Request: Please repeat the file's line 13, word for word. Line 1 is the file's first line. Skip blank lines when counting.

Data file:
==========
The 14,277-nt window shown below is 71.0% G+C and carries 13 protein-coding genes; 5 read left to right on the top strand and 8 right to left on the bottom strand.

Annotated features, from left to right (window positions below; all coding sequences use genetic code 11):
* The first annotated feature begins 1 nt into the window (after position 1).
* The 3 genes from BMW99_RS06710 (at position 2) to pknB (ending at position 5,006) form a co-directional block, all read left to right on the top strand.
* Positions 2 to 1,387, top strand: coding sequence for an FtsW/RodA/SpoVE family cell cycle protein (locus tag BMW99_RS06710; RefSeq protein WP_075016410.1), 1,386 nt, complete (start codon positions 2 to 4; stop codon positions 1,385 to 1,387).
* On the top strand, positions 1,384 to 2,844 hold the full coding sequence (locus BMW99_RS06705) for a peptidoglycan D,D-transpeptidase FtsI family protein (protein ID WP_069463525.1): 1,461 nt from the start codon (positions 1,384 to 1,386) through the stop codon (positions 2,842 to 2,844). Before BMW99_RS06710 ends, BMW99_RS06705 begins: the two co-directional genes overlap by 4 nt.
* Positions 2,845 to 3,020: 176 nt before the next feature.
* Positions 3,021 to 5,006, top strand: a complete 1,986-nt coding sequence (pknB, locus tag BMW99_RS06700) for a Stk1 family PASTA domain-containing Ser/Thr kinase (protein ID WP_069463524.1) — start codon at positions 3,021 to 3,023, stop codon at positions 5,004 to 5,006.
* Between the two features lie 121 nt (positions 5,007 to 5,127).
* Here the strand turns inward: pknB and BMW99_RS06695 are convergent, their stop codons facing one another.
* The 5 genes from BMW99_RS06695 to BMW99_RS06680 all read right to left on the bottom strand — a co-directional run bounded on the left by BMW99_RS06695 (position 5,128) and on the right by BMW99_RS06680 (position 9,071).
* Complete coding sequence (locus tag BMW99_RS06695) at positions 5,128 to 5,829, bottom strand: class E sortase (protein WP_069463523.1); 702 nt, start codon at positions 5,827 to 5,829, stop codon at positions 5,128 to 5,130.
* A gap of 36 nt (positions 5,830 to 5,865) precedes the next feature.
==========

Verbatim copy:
* A gap of 36 nt (positions 5,830 to 5,865) precedes the next feature.